It has been reported that 47% of adult meningitis and encephalitis cases in a Brazilian endemic area were explained by acute DENV infection occurring during the first week of fever onset [18]. During that outbreak, the disorder did appear as encephalitis with behavioral disorders, seizures, and paresis with no evidence of liver failure and confirming serum or CSF IgM serology or altered neuroimages showing brain changes. Other cases with unspecific neurological signs could appear as a consequence of metabolic alterations or prolonged shock, brain hypoxia, cerebral edema, or liver or kidney failure that explain the headache, retro-orbital pain, insomnia, restlessness, and mood changes appearing in patients [19]. The Colombian study reported by Mendez and Gonzalez [20] described 46 out of 168 severe dengue child patients presenting encephalopathy and 3 with encephalitis diagnostic. Dengue encephalitis is considered when febrile patients in endemic areas, having one of these signs or symptoms, headache, seizures, consciousness alterations, and behavioral changes with no hepatic failure or bleeding and positive for DENV serology or molecular test in serum or CSF with altered brain images in tomography or resonance. The purpose of this article is to present and describe the clinical, laboratory, and diagnostic characteristics of eleven children diagnosed as dengue cases, which presented neurological manifestations, cases occurring during regular endemic circulation in the Colombian province of Huila in 2011. DENV spreading in Latin-American countries and inside of them has been explained by air traffic between cities, urban population size, and human development index, which predict positively the outbreaks in those endemic cities like Neiva studied here (Allicock).

2. Cases Presentation

The University Hospital Hernando Moncaleano is the largest health setting in Neiva, the capital city of Huila Province, located at 42 meters above sea level with a mean temperature of 28°C where it has been reported frequent dengue outbreaks. The Hospital Institutional Review Board approved the study and parents or guardians signed the consent form during the stay. We collected the clinical and laboratory information of those febrile patients with one of dengue symptoms such as rash, headache, retro-orbital pain, myalgia, and arthralgia associated with any neurological signs such as seizures, abnormal movements, acute flaccid palsy, lethargy, meningeal signs, or consciousness alteration with no shock evidence, which were diagnosed as severe dengue following the recommendation of the WHO. Clinical records from the pediatric emergency department were revised from March to October 2011 and those patients with neurological signs and another microorganism associated were excluded. One specific designed clinical report form was filled for each case, and complete information of laboratory tests (blood cell counts, coagulation tests, liver, and kidney function markers), diagnostic images (tomography and chest Rx), and CSF chemical and microbiological analysis was collected; however, other viral pathogens were not evaluated. Sera from the enrolled cases were processed for serum IgM and capture IgG detection by ELISA and for viral RNA detection by RT-PCR on sera following the protocol described previously [21].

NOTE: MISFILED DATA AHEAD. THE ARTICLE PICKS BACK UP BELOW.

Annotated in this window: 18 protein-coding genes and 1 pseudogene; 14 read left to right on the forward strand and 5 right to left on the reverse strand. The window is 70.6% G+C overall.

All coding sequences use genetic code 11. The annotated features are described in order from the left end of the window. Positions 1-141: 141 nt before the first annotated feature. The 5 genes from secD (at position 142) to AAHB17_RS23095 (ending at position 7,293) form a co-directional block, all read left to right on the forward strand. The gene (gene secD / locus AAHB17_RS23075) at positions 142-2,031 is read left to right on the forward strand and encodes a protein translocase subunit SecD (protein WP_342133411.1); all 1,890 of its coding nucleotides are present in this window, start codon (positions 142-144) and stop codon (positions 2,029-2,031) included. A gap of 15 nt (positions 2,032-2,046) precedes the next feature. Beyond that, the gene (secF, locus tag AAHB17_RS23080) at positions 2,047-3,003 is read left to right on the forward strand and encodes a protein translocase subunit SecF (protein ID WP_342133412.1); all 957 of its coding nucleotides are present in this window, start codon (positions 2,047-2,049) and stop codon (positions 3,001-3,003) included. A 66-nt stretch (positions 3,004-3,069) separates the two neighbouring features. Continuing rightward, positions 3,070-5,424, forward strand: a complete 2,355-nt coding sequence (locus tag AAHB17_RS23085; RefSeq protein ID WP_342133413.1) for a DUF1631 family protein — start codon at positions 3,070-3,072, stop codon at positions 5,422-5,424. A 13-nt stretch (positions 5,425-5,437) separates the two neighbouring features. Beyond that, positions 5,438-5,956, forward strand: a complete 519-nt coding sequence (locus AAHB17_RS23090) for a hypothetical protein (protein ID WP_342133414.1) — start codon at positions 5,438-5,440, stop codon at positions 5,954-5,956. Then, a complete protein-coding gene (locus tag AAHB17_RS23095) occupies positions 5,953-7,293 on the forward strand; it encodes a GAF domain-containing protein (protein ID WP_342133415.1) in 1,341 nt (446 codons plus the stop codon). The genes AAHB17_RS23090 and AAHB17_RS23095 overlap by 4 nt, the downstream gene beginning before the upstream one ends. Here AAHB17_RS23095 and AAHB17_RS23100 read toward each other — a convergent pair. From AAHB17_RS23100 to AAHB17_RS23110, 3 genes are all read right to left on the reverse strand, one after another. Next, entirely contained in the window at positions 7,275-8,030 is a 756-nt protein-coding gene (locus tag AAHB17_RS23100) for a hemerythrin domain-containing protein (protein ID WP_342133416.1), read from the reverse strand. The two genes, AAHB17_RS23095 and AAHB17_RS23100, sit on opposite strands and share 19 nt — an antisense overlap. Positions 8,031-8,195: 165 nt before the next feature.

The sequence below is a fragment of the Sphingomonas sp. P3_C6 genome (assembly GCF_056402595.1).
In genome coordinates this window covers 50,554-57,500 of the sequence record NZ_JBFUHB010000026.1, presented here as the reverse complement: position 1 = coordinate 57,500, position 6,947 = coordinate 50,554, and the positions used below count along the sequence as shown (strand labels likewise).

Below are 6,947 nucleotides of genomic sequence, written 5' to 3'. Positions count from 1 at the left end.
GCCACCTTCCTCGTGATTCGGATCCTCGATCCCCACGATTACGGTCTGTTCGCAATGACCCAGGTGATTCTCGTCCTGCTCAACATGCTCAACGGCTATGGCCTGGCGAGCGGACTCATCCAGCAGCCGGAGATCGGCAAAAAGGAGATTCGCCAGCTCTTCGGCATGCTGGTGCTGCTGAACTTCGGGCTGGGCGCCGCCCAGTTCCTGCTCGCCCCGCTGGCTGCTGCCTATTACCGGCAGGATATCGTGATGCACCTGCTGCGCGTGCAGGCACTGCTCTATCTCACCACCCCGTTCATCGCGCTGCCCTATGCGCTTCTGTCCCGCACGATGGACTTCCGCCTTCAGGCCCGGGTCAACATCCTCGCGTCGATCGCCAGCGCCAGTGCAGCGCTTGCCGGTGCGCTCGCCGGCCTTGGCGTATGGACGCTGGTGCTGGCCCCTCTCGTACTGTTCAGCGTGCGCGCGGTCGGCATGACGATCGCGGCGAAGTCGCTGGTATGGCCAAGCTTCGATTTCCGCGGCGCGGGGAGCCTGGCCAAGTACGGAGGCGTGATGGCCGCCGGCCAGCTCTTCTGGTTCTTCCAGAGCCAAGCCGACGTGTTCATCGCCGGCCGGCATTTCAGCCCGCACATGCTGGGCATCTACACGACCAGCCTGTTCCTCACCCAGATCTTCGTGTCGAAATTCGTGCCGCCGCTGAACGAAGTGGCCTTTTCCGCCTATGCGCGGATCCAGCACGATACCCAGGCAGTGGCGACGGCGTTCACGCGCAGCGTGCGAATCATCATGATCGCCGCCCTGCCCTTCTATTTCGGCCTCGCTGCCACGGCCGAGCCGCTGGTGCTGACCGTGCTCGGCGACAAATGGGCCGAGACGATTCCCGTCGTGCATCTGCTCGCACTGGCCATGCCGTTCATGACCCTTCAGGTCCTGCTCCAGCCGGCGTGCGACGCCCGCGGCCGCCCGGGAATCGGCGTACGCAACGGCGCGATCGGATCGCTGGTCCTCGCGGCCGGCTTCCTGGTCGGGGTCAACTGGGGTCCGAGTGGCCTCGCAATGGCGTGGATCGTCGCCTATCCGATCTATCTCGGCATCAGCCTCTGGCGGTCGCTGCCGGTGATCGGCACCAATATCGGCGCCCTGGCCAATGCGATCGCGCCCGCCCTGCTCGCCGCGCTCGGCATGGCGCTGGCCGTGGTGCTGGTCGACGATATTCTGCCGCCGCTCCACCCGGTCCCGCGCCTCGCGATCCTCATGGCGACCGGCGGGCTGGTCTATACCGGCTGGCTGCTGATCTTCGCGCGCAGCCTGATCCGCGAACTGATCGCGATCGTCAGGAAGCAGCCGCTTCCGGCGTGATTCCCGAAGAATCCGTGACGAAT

During the study period, 34 patients with fever and neurological manifestations were examined, but three were excluded (one by mental retardation and two with psychiatric disorders); the remaining 31 patients were investigated for dengue by serology or sera RT-PCR, and eleven (35.5%) tested positive for any of them (two girls and nine boys). All of them, finally, were discharged with severe dengue diagnostic or viral encephalitis, despite all of them having positive dengue IgM or IgG test in serum. All but one patient had laboratory analysis, although this one had serology and RT-PCR results. Most of the patients (73%) presented seizure disorder or convulsions. In Table 1, the complete data of patients are shown. Although all patients were IgM positive, only two were IgG positive (secondary infection). All sera were positive for RT-PCR for DENV, but only three of them allowed serotyping (DENV-1).

CodeAgeClinical findingsLaboratory findingsImagesPresumptive diagnosisDengue IgM (serum)Dengue IgG (serum)Cerebrospinal fluid analysisSerum molecular testDischarge diagnosis

4308 monthsTonic-clonic seizure, fever, rash, and hepatomegalyLymphocytic leukocytosis, anemia, thrombocytopeniaSimple and contrasted brain CAT scan with no lesion or midline alterationDengue with warning signs and febrile convulsionsPositiveNegativeClear liquid, with no RBC or leukocytes. Glucose 59 mg/dL and proteins 21.5 mg/dL. Negative test for H. influezae, S. pneumoniae, group B Streptococcus, N. meningitidis, Criptococus neoformans negative, and M. tuberculosis negativeRT-PCR (+)Severe dengue
83611 monthsFour limbs hypotonic, epigastralgia, painful right hypochondrium, neck adenomegaly, and feverLeukocytosis, anemia, and blood clotting alterationSimple brain CAT scan with no lesions or hemorrhagesFebrile syndromePositiveNegativeNot availableRT-PCR (+)Severe dengue febrile seizures